"Take him away," said Hobart shortly, and turned to issue his orders to the other waiting troopers. "Go search the house, from attic to cellar; then report to me here."
The soldiers trailed out by the door leading to the interior. Mr. Blood was thrust by his guards into the courtyard, where Pitt and Baynes already waited. From the threshold of the hall, he looked back at Captain Hobart, and his sapphire eyes were blazing. On his lips trembled a threat of what he would do to Hobart if he should happen to survive this business. Betimes he remembered that to utter it were probably to extinguish his chance of living to execute it. For to-day the King's men were masters in the West, and the West was regarded as enemy country, to be subjected to the worst horror of war by the victorious side. Here a captain of horse was for the moment lord of life and death.
Under the apple-trees in the orchard Mr. Blood and his companions in misfortune were made fast each to a trooper's stirrup leather. Then at the sharp order of the cornet, the little troop started for Bridgewater. As they set out there was the fullest confirmation of Mr. Blood's hideous assumption that to the dragoons this was a conquered enemy country. There were sounds of rending timbers, of furniture smashed and overthrown, the shouts and laughter of brutal men, to announce that this hunt for rebels was no more than a pretext for pillage and destruction. Finally above all other sounds came the piercing screams of a woman in acutest agony.
Baynes checked in his stride, and swung round writhing, his face ashen. As a consequence he was jerked from his feet by the rope that attached him to the stirrup leather, and he was dragged helplessly a yard or two before the trooper reined in, cursing him foully, and striking him with the flat of his sword.
It came to Mr. Blood, as he trudged forward under the laden apple-trees on that fragrant, delicious July morning, that man—as he had long suspected—was the vilest work of God, and that only a fool would set himself up as a healer of a species that was best exterminated.
CHAPTER III. THE LORD CHIEF JUSTICE
It was not until two months later—on the 19th of September, if you must have the actual date—that Peter Blood was brought to trial, upon a charge of high treason. We know that he was not guilty of this; but we need not doubt that he was quite capable of it by the time he was indicted. Those two months of inhuman, unspeakable imprisonment had moved his mind to a cold and deadly hatred of King James and his representatives. It says something for his fortitude that in all the circumstances he should still have had a mind at all. Yet, terrible as was the position of this entirely innocent man, he had cause for thankfulness on two counts. The first of these was that he should have been brought to trial at all; the second, that his trial took place on the date named, and not a day earlier. In the very delay which exacerbated him lay—although he did not realize it—his only chance of avoiding the gallows.
Easily, but for the favour of Fortune, he might have been one of those haled, on the morrow of the battle, more or less haphazard from the overflowing gaol at Bridgewater to be summarily hanged in the market-place by the bloodthirsty Colonel Kirke. There was about the Colonel of the Tangiers Regiment a deadly despatch which might have disposed in like fashion of all those prisoners, numerous as they were, but for the vigorous intervention of Bishop Mews, which put an end to the drumhead courts-martial.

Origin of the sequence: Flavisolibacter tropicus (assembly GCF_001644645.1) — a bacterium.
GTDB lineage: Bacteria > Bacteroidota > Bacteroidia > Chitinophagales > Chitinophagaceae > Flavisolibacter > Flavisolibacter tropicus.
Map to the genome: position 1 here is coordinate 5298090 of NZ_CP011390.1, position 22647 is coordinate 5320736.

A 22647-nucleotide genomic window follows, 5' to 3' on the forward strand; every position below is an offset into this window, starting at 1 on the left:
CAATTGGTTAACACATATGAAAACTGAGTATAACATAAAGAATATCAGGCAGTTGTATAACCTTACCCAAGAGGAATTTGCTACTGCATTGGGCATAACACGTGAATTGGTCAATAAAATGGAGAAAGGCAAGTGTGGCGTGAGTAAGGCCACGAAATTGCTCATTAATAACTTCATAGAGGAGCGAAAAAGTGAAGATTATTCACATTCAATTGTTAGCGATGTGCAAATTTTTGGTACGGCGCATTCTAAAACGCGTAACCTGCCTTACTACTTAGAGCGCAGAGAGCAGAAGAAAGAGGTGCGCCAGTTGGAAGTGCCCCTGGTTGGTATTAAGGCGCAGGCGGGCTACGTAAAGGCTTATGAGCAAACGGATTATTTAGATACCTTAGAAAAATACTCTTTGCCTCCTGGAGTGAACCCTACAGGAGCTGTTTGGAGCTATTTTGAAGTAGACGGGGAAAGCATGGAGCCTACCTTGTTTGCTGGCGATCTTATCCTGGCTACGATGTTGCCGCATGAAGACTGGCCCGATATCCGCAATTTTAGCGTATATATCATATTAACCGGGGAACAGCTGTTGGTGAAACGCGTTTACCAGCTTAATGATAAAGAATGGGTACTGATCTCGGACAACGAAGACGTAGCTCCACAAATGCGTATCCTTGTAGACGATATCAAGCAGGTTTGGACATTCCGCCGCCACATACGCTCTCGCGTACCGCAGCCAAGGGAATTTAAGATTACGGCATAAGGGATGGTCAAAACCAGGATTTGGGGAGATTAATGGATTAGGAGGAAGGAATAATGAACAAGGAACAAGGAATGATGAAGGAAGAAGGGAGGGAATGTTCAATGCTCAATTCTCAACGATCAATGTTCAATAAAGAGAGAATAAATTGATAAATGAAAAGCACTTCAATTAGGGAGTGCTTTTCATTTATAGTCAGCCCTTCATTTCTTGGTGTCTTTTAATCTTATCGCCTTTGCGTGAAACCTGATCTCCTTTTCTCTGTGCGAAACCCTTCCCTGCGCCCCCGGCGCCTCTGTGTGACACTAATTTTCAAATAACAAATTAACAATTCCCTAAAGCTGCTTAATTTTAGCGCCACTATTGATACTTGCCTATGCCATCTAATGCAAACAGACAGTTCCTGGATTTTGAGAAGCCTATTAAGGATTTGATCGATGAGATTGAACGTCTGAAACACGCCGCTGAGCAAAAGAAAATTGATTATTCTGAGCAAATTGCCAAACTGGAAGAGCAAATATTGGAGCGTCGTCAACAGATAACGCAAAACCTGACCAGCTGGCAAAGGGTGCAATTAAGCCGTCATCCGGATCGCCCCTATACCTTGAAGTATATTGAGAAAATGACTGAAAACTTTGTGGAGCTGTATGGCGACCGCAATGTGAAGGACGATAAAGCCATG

Even so, in that first week after Sedgemoor, Kirke and Feversham contrived between them to put to death over a hundred men after a trial so summary as to be no trial at all. They required human freights for the gibbets with which they were planting the countryside, and they little cared how they procured them or what innocent lives they took. What, after all, was the life of a clod? The executioners were kept busy with rope and chopper and cauldrons of pitch. I spare you the details of that nauseating picture. It is, after all, with the fate of Peter Blood that we are concerned rather than with that of the Monmouth rebels.
He survived to be included in one of those melancholy droves of prisoners who, chained in pairs, were marched from Bridgewater to Taunton. Those who were too sorely wounded to march were conveyed in carts, into which they were brutally crowded, their wounds undressed and festering. Many were fortunate enough to die upon the way. When Blood insisted upon his right to exercise his art so as to relieve some of this suffering, he was accounted importunate and threatened with a flogging. If he had one regret now it was that he had not been out with Monmouth. That, of course, was illogical; but you can hardly expect logic from a man in his position.
His chain companion on that dreadful march was the same Jeremy Pitt who had been the agent of his present misfortunes. The young shipmaster had remained his close companion after their common arrest. Hence, fortuitously, had they been chained together in the crowded prison, where they were almost suffocated by the heat and the stench during those days of July, August, and September.
Scraps of news filtered into the gaol from the outside world. Some may have been deliberately allowed to penetrate. Of these was the tale of Monmouth's execution. It created profoundest dismay amongst those men who were suffering for the Duke and for the religious cause he had professed to champion. Many refused utterly to believe it. A wild story began to circulate that a man resembling Monmouth had offered himself up in the Duke's stead, and that Monmouth survived to come again in glory to deliver Zion and make war upon Babylon.